These Presidential historical materials are in the custody of the National Archives and Records Administration under the provisions of Title I of the Presidential Recordings and Materials Preservation Act of 1974 (44 U.S.C. 2111 note), and implementing regulations. In accordance with the act and regulations, archivists reviewed the file group to identify private or personal as well as non-historical items. Such items, if found, have been withdrawn for return to the individual with primary proprietary or commemorative interest in them.
Materials covered by this act have been archivally processed and are described in this finding aid. Items that are security classified or otherwise restricted under the act and regulations have been removed and placed in a closed file. A Document Withdrawal Record (NA Form 14021) has been placed in the front of each folder describing each withdrawn item. Employees of the National Archives will review periodically the unclassified portions of closed materials for the purpose of opening those which no longer require restrictions. Classified documents may be reviewed for declassification under authority of Executive Order 13526 in response to Mandatory Review Request (NA Form 14020) submitted by the researcher.
- Linear measurement of materials: < 1 in.
- Number of pages: 82
The National Commission for Industrial Peace was established by Executive Order 10918, dated February 16, 1961, as the President’s advisory committee on Labor-Management Policy; re-established by Executive Order 11710, dated April 4, 1973, as the National Commission for Industrial Peace. It was a Presidential advisory committee and functioned within the jurisdiction of the Executive Office of the President. It was abolished by Executive Order 11823, dated December12, 1974.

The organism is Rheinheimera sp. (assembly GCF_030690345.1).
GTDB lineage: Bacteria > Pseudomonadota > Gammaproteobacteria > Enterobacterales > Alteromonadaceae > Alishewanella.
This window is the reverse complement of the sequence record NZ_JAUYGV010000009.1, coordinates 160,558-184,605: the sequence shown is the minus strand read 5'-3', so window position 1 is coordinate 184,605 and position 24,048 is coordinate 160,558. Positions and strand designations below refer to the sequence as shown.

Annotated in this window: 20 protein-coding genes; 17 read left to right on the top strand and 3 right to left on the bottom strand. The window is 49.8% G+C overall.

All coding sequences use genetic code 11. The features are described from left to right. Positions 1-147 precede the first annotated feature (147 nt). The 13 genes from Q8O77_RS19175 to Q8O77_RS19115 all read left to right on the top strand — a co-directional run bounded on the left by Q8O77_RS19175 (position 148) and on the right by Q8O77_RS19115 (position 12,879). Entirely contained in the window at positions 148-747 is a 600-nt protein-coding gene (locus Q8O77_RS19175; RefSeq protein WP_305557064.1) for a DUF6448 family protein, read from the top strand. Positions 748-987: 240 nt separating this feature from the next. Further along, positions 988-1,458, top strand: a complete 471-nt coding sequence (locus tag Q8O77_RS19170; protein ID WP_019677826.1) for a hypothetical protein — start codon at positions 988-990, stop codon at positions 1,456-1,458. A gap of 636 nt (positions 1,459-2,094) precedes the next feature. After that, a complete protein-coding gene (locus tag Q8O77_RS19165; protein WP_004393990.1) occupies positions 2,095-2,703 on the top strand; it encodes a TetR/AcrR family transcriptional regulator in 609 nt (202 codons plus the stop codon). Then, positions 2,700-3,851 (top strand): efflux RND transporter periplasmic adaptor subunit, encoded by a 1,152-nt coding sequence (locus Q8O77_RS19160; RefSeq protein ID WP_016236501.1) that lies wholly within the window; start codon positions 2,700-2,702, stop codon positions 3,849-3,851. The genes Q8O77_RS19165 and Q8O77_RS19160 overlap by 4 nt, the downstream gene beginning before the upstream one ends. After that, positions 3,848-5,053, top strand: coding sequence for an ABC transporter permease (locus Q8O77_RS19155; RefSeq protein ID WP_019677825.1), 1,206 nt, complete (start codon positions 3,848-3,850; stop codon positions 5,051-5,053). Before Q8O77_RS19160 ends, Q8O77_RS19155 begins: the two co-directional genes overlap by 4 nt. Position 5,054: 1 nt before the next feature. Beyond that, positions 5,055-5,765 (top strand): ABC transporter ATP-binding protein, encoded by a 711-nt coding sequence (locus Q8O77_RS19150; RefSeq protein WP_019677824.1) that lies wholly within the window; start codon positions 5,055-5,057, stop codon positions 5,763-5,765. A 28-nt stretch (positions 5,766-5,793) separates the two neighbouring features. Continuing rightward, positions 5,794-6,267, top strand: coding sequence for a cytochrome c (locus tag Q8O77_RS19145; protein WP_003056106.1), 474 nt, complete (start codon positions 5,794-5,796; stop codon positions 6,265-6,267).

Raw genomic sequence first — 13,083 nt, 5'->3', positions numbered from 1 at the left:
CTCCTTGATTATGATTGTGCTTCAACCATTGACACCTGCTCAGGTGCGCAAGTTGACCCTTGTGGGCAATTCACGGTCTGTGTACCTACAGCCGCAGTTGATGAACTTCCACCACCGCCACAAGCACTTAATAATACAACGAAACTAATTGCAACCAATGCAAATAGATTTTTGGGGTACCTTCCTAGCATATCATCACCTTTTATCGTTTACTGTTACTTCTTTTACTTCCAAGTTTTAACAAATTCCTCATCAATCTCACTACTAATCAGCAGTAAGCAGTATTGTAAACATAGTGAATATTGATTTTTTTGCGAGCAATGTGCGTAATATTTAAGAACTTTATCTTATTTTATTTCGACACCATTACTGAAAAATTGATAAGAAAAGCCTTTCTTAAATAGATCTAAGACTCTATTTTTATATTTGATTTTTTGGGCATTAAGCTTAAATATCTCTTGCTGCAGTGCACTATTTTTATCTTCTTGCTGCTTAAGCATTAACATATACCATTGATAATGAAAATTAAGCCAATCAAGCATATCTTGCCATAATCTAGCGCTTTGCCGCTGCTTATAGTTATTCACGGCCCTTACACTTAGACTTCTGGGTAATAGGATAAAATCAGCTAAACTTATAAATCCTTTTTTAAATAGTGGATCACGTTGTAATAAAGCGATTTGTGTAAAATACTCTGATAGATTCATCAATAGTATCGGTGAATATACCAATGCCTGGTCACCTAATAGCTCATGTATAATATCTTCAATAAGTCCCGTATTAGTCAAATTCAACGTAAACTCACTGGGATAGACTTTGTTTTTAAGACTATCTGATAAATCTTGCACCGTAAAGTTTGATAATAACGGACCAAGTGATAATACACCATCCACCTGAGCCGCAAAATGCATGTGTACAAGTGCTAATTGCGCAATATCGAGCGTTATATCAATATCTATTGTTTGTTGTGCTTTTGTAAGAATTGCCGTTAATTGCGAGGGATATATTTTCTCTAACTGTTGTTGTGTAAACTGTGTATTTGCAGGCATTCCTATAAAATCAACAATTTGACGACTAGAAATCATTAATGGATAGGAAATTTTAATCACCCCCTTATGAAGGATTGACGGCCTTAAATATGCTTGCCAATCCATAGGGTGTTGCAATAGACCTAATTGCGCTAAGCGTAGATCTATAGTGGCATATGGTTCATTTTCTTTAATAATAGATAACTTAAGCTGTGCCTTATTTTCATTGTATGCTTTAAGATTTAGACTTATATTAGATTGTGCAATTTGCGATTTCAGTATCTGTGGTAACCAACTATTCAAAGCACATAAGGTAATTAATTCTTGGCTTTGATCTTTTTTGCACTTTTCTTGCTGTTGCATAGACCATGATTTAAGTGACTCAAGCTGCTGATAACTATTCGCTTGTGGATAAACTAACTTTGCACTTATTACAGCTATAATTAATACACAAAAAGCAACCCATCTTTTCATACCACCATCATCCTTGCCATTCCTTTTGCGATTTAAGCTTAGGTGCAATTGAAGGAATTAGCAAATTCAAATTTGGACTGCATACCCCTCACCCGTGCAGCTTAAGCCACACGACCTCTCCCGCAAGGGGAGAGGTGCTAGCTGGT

The Commission was established to explore methods by which labor and management could best reconcile their differences through collective bargaining consistent with the public interest. It investigated means by which the government could be most helpful in achieving such reconciliations, encouraged labor and management representation in particular industries which develop and implement procedures to facilitate resolution of disputes, maintained constructive bargaining in the public interest, and recommended measures to the President concerning these and related matters.
The Commission also had the authority to establish additional labor-management-public advisory panels to provide special expertise and to develop programs.
The National Commission for Industrial Peace consisted of 111 members who were appointed by the President. They were representatives of labor, management and the public. The President designated one member to serve as Chairman. The Secretary of Labor, the Secretary of Commerce, the Chairman, Director of the Cost of Living Council and the Director of the Federal Mediation and Conciliation Service were ex- officio members of the Commission.
The records consist of correspondence, memorandums, and executive nominations. Primary correspondents include the President and White House staff Dwight L. Chapin, John F. Evans Jr., Kenneth R. Cole, Jr., Fred F. Fielding, Frederic V. Malek, William E. Timmons, George P. Shultz, Thomas C. Korologos, John D. Ehrlichman and Jerry H. Jones.
The terms "Executive" [Ex] and "General" [Gen] are used before the code FG 362 to identify the source of the materials within a specific file. The files designated [Ex] are communications between national, foreign, state and local governments and their agencies, members of Congress and other prominent people. Files designated [Gen] are communications between government officials and private citizens, institutions and other private interests.
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